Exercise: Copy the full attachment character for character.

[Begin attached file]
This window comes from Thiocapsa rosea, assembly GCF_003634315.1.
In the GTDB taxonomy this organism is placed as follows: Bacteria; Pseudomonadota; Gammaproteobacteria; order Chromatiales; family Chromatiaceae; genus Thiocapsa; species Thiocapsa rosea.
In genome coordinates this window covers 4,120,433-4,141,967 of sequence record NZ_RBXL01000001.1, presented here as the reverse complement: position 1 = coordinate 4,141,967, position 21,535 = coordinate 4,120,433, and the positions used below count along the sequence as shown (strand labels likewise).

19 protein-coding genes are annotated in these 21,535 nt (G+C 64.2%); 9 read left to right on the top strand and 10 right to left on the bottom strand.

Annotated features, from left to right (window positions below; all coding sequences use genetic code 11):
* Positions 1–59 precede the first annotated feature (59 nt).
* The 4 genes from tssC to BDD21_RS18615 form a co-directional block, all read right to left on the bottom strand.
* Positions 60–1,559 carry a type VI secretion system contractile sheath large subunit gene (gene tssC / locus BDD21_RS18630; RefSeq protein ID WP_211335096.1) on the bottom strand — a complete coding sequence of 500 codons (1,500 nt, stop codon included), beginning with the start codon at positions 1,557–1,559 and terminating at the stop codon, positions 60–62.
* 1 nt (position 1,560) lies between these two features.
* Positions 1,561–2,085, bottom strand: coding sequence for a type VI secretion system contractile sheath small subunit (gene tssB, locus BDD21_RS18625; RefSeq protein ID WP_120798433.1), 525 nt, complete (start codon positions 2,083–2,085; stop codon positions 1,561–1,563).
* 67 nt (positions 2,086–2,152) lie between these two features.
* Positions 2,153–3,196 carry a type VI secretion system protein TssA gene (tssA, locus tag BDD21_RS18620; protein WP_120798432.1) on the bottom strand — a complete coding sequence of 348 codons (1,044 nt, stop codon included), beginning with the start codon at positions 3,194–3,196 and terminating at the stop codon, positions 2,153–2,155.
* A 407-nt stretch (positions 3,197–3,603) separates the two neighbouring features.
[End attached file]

This window comes from Thiocapsa rosea, assembly GCF_003634315.1.
In the GTDB taxonomy this organism is placed as follows: Bacteria; Pseudomonadota; Gammaproteobacteria; order Chromatiales; family Chromatiaceae; genus Thiocapsa; species Thiocapsa rosea.
In genome coordinates this window covers 4,120,433-4,141,967 of sequence record NZ_RBXL01000001.1, presented here as the reverse complement: position 1 = coordinate 4,141,967, position 21,535 = coordinate 4,120,433, and the positions used below count along the sequence as shown (strand labels likewise).

19 protein-coding genes are annotated in these 21,535 nt (G+C 64.2%); 9 read left to right on the top strand and 10 right to left on the bottom strand.

Annotated features, from left to right (window positions below; all coding sequences use genetic code 11):
* Positions 1–59 precede the first annotated feature (59 nt).
* The 4 genes from tssC to BDD21_RS18615 form a co-directional block, all read right to left on the bottom strand.
* Positions 60–1,559 carry a type VI secretion system contractile sheath large subunit gene (gene tssC / locus BDD21_RS18630; RefSeq protein ID WP_211335096.1) on the bottom strand — a complete coding sequence of 500 codons (1,500 nt, stop codon included), beginning with the start codon at positions 1,557–1,559 and terminating at the stop codon, positions 60–62.
* 1 nt (position 1,560) lies between these two features.
* Positions 1,561–2,085, bottom strand: coding sequence for a type VI secretion system contractile sheath small subunit (gene tssB, locus BDD21_RS18625; RefSeq protein ID WP_120798433.1), 525 nt, complete (start codon positions 2,083–2,085; stop codon positions 1,561–1,563).
* 67 nt (positions 2,086–2,152) lie between these two features.
* Positions 2,153–3,196 carry a type VI secretion system protein TssA gene (tssA, locus tag BDD21_RS18620; protein WP_120798432.1) on the bottom strand — a complete coding sequence of 348 codons (1,044 nt, stop codon included), beginning with the start codon at positions 3,194–3,196 and terminating at the stop codon, positions 2,153–2,155.
* A 407-nt stretch (positions 3,197–3,603) separates the two neighbouring features.